Is the Keto Diet Suitable for Diabetics
Keto Diet

Is the Keto Diet Suitable for Diabetics?

Many diabetics have thought, “Since I’m diabetic, I’ll reduce my sugar intake or even go without sugar so my blood sugar won’t go up?”. When the sugar intake in the diet is low to a certain percentage, it is called a “keto diet”. Is the keto diet suitable for diabetics? Let’s learn how the keto diet works!

What is a Keto Diet?

There is no ideal recommended ratio of carbohydrates, proteins, and lipids for people who love sugar. The ratio of the distribution of these three nutrients can be adjusted according to individual needs. Carbohydrates primarily provide the body’s energy source. If carbohydrates make up more than 45% of total calories, it is a high-sugar diet.

The keto diet works by reducing carbohydrate intake and increasing lipid intake. The body uses the ketone bodies produced by the liver to break down fat as a source of energy.

According to Eric Kral’s version of the keto diet, the ratio of the three main nutrients is 20% protein, 75% lipids, and 5% carbohydrates (sugar). The body cannot get enough food from carbohydrates because of insufficient carbohydrate intake. This is when the body uses the ketone bodies produced by the liver to break down fat as a source of energy. This “high-fat, low-carb” diet, where ketone bodies become the body’s primary source of energy, is known as the “keto diet”.

Keto Diet for Diabetes

A Real-world Case Study of the Keto Diet for Diabetes

The keto diet was first used to treat people with epilepsy and was effective in improving their symptoms. In recent years, it has been increasingly used for weight loss or blood sugar control, with some success.

In 2017, an experiment was done. patients with type 2 diabetes and prediabetes were divided into two groups. One group used a keto diet and lifestyle changes (exercise, sleep, and positive mood), and the other group. According to the dietary recommendations of the American Diabetes Health Association, carbohydrate intake should be at least 130 grams per day. Both groups underwent a 32-week observation program, and the final results showed that the keto diet group had significantly lower glycosylated hemoglobin (HbA1c) and weight loss than the control group. However, this study was only followed for 32 weeks and still does not prove that the keto diet can help with long-term glycemic control in people with diabetes.

In a 2014 paper by Laura R. Saslow et al, subjects were randomized according to guidelines into a low-carbohydrate, high-fat LCK group and a moderate-carbohydrate, low-fat, calorie-restricted MCCR group. American Diabetes Association. Among other things, both groups were required to receive educational sessions on diet, behavior change, and other diabetes-related nutrition. After 3 months of intervention, weight and glycated hemoglobin decreased in both groups, while weight and glycated hemoglobin decreased in the LCK group. significantly lower than in the MCCR group.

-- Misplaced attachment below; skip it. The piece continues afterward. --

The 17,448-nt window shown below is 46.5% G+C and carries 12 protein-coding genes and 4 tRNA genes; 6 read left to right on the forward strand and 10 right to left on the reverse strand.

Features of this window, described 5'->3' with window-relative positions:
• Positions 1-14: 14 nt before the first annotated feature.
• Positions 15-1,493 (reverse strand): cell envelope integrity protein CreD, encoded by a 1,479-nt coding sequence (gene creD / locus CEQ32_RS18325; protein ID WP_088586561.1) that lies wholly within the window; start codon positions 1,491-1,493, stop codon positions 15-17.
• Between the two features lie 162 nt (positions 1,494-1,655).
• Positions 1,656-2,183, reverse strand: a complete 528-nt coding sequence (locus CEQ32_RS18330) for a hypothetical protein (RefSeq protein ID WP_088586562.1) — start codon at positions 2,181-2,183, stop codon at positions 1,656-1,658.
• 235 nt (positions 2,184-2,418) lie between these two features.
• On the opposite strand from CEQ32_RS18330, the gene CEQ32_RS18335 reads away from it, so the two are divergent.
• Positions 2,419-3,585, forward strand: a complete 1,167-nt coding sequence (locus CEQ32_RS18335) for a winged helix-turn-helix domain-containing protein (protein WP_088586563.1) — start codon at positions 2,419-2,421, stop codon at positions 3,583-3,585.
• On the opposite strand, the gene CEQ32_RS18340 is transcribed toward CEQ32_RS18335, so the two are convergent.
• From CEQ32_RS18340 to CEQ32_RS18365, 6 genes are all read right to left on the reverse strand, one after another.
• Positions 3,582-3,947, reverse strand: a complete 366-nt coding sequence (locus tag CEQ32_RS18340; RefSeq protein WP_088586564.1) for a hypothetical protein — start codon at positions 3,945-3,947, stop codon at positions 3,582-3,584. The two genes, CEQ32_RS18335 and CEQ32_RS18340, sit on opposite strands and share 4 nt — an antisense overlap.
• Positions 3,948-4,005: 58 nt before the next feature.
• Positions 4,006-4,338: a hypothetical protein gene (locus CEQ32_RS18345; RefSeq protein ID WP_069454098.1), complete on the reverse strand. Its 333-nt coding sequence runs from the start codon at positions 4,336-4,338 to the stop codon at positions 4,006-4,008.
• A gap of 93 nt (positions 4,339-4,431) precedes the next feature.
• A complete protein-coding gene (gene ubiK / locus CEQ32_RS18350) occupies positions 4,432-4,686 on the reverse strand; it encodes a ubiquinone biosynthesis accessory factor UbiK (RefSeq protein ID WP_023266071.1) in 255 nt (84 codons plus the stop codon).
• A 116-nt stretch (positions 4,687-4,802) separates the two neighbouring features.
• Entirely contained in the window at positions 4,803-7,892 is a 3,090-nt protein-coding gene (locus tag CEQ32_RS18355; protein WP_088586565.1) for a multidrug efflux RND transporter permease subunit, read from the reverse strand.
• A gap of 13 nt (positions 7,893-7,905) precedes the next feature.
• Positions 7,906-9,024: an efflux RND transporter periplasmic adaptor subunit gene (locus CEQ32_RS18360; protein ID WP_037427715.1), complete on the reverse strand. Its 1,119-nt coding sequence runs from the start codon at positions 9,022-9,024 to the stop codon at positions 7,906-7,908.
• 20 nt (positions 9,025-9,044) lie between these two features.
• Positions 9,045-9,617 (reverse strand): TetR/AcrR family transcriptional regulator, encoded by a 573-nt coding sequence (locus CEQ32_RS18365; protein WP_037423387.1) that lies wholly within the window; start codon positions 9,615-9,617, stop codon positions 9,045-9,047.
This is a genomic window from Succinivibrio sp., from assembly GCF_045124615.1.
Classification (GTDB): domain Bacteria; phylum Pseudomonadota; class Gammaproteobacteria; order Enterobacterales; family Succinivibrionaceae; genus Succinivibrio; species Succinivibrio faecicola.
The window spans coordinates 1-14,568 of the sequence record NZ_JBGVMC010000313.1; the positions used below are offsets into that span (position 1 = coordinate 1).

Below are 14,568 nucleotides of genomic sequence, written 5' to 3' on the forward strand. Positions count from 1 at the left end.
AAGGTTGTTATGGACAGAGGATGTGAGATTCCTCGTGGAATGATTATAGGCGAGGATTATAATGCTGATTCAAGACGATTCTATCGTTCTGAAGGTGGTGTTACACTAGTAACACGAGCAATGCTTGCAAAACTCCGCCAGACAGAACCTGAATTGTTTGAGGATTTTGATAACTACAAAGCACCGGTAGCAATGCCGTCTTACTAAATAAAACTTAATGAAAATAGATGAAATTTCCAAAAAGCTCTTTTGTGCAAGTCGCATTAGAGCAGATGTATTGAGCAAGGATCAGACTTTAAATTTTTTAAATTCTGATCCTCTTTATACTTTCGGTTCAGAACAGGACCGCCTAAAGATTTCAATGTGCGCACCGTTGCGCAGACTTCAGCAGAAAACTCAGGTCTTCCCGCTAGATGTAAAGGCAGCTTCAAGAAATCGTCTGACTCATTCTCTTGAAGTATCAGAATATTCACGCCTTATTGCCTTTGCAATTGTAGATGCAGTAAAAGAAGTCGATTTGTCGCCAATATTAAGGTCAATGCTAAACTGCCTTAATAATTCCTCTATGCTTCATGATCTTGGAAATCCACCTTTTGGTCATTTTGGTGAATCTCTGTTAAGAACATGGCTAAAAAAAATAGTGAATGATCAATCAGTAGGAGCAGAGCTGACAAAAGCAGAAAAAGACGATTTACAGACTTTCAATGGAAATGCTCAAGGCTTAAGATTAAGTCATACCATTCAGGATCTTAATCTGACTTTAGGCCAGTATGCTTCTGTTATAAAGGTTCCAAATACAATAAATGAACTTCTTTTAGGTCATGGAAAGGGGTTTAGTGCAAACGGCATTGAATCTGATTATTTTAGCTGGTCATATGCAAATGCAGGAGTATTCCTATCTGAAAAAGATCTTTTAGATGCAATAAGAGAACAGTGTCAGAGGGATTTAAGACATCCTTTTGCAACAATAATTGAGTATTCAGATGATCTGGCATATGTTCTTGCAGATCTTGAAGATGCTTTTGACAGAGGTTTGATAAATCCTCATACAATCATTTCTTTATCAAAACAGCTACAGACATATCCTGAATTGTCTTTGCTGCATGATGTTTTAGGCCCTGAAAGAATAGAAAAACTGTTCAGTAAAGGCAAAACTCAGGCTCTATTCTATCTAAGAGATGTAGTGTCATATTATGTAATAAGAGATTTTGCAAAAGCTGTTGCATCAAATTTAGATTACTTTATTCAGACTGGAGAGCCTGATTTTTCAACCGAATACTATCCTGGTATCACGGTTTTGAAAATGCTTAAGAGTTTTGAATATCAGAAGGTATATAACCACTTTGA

Although the two studies mentioned above suggest that the keto diet is more effective in reducing blood glucose and body weight, there is no information on whether the keto diet is suitable for diabetics’ long-term use, whether it has side effects after use, and whether it has other harmful effects on the body.

Keto Diet for Diabetes

What Health Coaches Have to Say About the Keto Diet

What Types of Diabetics are Suitable for Trying a Keto Diet?

Nutritionists don’t particularly encourage the general population to try a keto diet. If you can lose weight and healthily control your blood sugar, the damage to your body is minimal, and you are likely to stay in shape over time. However, for people with type 2 diabetes who are overweight and have been unable to find a way to lose weight, it is recommended that they try a keto diet after three months.

Risks of the Keto Diet and Details to Keep in Mind

  • The production of ketone bodies may lead to nausea, vomiting, and dehydration. In severe cases, heart function may be affected and even death may occur.
  • It is important to work with your medical team to confirm the need for medication adjustments to avoid hypoglycemia.
  • Do not stop medication in a hurry.
  • Blood sugar and weight changes must be carefully monitored during the keto diet.
  • Be sure to incorporate regular exercise and muscle endurance training to prevent excessive loss of muscle mass and a decrease in basal metabolic rate during the weight loss process.
  • Try the keto diet in three-month increments; it should not be used long-term.

What are the Possible Side Effects of the Keto Diet

  • Osteoporosis
  • Kidney stones
  • Heart damage
  • Possible hypoglycemia if medications are not coordinated

It‘s Recommended to Consult Your Medical Team Before Adopting Any Diet Plan

In the age of advanced information, it is easy to go crazy and implement a certain diet plan because of a prescription or a best-selling book in the market, but is it right for you, and will there be any side effects if you eat it? The truth is that people need to evaluate their health condition more carefully and thoroughly understand their diet concept.

If a diabetic wants to implement any sugar control or weight loss plan, it is recommended to discuss it with your medical team. With the assistance of your medical team, you can implement it with greater peace of mind and safety.